Homepage List A Brilliant Night of Outstanding Performance

5. A Brilliant Night of Outstanding Performance

This Friday, November 28, 2008, I went to the concert of "Peak Performance", a collaboration of Hong Kong Philharmonic Orchestra and The Academy Symphony Orchestra of the Hong Kong Academy for Performing Arts at the Concert Hall of Hong Kong Cultural Centre, and enjoyed a brilliant night of outstanding performance. The programme of the concert included Richard Strauss's "Capriccio: Sextet, Op 85" and "An Alpine Symphony, Op 64" and Camille Saint-Saens's "Piano Concerto No.2 in G minor, Op 22", with Colleen Lee as the soloist. The conductor of this night's concert was Edo de Waart, the Artistic Director and Chief Conductor of Hong Kong Philharmonic Orchestra.

The concert began with the "Capriccio: Sextet, Op 85" written by the German composer Richard Strauss (1864-1949). This short piece of chamber music for two violins, two violas and two cellos was played by six members of Hong Kong Philharmonic Orchestra. The music was relaxing and calm in nature and the players did a good job in their interpretation.

The concert was immediately followed by the "Piano Concerto No.2 in G minor, Op 22", the most popular one of the five piano concertos written by the French composer Camille Saint-Saens (1835-1921). The soloist Colleen Lee started the unusual opening cadenza of the first movement, Andante sostenuto, beautifully before the integration with the orchestra, but in most of the time the soloist gave her powerful playing, with the orchestra only occasionally adding short interludes and subdued accompaniments. The sounds of the piano and the orchestra intertwined together smoothly and harmoniously. The music was then followed by the second movement, Allegro scherzando, and the third movement, Presto, and intimate collaboration between the soloist and the orchestra was sustained throughout the whole concerto. Colleen Lee was surely a very competent and skilful piano player and the orchestra members were also exceptionally professional. The audience applauded enthusiastically as the concerto ended.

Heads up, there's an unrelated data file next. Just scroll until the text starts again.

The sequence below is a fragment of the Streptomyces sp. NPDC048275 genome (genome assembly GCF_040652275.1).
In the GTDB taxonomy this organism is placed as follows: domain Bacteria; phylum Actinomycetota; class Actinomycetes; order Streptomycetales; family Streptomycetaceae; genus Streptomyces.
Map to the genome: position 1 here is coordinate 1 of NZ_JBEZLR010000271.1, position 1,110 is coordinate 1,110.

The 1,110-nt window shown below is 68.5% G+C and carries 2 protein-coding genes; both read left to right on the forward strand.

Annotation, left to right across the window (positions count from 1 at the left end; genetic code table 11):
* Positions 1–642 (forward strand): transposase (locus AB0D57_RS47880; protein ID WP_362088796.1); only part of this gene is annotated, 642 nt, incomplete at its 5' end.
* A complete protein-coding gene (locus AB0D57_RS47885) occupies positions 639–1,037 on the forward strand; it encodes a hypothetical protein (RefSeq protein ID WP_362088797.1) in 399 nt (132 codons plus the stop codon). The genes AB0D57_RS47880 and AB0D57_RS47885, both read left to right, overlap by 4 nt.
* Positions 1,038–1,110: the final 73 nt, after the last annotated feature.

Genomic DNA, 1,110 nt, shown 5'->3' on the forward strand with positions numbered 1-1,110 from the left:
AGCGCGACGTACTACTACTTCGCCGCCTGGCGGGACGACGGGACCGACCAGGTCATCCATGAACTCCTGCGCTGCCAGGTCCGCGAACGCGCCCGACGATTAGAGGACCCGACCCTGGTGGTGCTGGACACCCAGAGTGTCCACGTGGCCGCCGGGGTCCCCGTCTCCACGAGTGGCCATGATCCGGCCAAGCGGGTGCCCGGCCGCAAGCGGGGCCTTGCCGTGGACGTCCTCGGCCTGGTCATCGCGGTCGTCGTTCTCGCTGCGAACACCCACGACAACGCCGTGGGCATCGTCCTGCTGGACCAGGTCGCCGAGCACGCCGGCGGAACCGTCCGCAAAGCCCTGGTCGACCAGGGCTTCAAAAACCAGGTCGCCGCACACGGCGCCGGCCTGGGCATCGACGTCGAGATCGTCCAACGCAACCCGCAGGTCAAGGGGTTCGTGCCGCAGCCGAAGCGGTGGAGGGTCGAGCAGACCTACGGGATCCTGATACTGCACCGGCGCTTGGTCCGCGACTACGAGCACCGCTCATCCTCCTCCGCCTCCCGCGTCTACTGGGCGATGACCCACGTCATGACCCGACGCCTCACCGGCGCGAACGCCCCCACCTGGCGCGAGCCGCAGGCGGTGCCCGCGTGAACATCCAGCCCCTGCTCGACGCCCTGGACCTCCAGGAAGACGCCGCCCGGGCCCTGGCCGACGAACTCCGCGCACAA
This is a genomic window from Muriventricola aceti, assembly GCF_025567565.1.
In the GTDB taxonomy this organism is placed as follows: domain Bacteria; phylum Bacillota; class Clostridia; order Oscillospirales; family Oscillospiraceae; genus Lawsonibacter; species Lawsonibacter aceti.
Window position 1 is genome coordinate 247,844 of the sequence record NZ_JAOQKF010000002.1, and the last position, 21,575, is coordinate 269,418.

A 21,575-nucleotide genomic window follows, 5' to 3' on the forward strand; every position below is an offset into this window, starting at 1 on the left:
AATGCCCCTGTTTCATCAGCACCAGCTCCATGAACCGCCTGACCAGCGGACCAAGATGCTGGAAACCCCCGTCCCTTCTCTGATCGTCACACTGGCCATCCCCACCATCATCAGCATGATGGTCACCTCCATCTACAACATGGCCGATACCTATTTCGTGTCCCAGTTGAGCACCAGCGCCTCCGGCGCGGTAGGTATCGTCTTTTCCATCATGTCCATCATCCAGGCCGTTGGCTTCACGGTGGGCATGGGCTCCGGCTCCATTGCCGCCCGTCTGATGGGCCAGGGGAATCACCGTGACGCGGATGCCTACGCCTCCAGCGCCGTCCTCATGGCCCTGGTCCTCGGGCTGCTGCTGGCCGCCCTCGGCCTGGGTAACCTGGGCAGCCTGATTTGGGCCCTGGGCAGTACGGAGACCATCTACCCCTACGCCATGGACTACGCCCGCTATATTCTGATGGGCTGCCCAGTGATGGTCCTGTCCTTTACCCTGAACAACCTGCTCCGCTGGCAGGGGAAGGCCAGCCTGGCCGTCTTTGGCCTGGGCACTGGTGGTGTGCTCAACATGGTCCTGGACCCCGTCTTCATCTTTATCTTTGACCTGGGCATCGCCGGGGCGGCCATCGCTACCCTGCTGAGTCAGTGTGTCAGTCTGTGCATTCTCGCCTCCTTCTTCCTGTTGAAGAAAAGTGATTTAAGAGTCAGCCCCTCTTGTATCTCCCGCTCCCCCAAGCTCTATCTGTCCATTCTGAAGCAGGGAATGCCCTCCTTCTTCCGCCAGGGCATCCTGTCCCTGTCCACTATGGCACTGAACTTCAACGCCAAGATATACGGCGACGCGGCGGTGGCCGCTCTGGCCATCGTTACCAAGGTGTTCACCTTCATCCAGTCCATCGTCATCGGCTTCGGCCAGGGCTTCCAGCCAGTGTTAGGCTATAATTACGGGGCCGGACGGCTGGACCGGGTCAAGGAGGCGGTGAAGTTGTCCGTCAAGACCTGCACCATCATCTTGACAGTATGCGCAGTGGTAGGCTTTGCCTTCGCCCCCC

After the intermission, the orchestra played Richard Strauss's "An Alpine Symphony" as the final programme of the concert. Richard Strauss, very famous for his symphonic poems, completed his last symphonic poem, "An Alpine Symphony", in February 1915 and conducted its premiere in Berlin on 28th October 1915, and the music has been described as "the first and the only great towering musical monument from the great era in which we live". Strauss had had a climbing expedition in the Alps when he was a teenager and afterwards depicted his excursion on the piano. As he got old and moved to his villa in the Alps overlooking the very mountain which he had attempted to climb as a teenager, he determined to turn the piano music into a vast orchestral symphonic poem which was named "An Alpine Symphony". In addition to the music, the composer gave verbal descriptions to the 22 sections of the "symphony" which depicts 24 hours in the Alps and the music runs without a break. The key words of these descriptions are

Night/Sunrise/The Ascent/Entry into the Wood/Wandering by the Brook/Waterfall/An Apparition/Flowering Meadows/Alpine Pasture/Lost in Thicket and Undergrowth/On the Glacier/Dangerous Moments/The Summit/A Vision/Mists Rise/The Sun Darkens/Elegy/The Calm Before the Storm/The Storm/Sunset/End/Night

This "symphony" is scored for a huge orchestra of almost 150 players including an organ, a Heckelphone (a lower-pitched oboe first made in 1904) and machines producing thunder and wind effects. The performance of the orchestra was fantastically outstanding and the audience all seemed invited to join the composer in the expedition, experiencing the outrageous thunderstorm and the pleasure of viewing the spectacular scenery of the mountains in the Alps. The music seemed dancing in the atmosphere of the acoustically superb concert hall.

To me, this night's concert was really an excellent enjoyment and I was still being haunted by the music on my way home.

(Written on December 1, 2008)